Consumers in the US are now twice as likely to share the details of a bad customer service experience with their friends and family than are their UK counterparts, according to research from cloud contact centre solutions provider NewVoiceMedia, which also found that British consumers are more likely than Americans to recommend a company following a positive interaction. This article is copyright 2014 The Best Customer Guide.

The study concluded that, broadly speaking, customers are looking for even more personalised and engaging experiences every time and through every channel. Following an inadequate experience, half (49%) of US consumers will tell friends and colleagues not to use the business (27% UK), and thanks to social media, forums and review channels, the modern consumer has a convenient public platform at their fingertips to spread negative sentiment about a business online.

Interestingly, nearly six out of ten (59.3%) American 25-34 year-olds seek revenge online, compared to only 39% of their UK counterparts.

Americans are also twice as likely to choose social media as the most effective way of resolving a problem (14% vs 7% UK). For Gen Y and Millennials (those aged 16 to 34), this figure soared to 28%, with Facebook proving to be the favoured social network for interacting with businesses. One respondent explained, "The risk of getting other people's attention will cause the service providers to act quickly."

In both regions, women are more patient than men when it comes to bad interactions, yet much more likely to head online to complain about a company (36% US & 19% UK).

However, the significance consumers place on excellent service presents opportunities as well as threats, as organisations can boost their business by getting it right. Some 71% of UK consumers will recommend a company following a positive experience (69% in the US) and 72% of overall respondents said that good service had a considerable influence on their loyalty. US customers are more likely to spend more money with the business as a result (42% vs 34% UK).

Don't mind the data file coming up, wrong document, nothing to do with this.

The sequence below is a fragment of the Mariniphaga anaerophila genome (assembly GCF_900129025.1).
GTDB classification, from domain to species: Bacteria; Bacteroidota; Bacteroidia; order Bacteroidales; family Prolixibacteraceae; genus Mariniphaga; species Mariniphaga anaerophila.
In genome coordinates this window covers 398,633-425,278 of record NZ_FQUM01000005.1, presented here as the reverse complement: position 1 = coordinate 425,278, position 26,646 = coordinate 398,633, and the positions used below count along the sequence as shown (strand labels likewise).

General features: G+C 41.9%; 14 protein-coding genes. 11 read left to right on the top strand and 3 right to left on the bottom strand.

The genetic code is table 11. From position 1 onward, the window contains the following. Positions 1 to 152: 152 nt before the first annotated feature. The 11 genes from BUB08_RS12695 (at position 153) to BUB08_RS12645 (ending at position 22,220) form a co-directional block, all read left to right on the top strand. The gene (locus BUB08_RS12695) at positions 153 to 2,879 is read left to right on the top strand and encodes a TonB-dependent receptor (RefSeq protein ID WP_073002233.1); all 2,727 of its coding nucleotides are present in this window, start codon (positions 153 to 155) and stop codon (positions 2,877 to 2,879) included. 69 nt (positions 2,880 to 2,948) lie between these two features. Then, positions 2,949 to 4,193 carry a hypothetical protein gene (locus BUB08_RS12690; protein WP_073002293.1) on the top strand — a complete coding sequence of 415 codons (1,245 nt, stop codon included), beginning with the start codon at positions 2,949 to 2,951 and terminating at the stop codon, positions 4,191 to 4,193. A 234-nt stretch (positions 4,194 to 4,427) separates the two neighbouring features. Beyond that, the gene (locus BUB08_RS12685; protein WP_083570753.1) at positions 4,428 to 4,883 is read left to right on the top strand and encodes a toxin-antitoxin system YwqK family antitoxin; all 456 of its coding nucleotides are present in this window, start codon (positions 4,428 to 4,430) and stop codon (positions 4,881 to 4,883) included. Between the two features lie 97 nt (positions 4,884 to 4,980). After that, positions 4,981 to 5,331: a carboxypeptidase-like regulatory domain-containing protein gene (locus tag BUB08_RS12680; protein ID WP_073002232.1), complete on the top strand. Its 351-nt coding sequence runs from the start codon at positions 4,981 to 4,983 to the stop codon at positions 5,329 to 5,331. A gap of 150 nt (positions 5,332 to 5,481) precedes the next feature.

"While it is damaging to a brand when customers tell friends and family if they are dissatisfied with service they've received, it's not nearly as powerful and immediate as those who take their complaints online; particularly as consumers are increasingly turning online to read about others' experiences before choosing a product or supplier. Over the next few years we expect to see these statistics soar as the younger generation matures," concluded Jonathan Gale, CEO for NewVoiceMedia. "Customers want personalised and engaging experiences every time, through every channel. Great customer experience is the critical differentiator and by doing it well, organisations can drive the customer acquisition, retention and efficiency that make leading companies successful."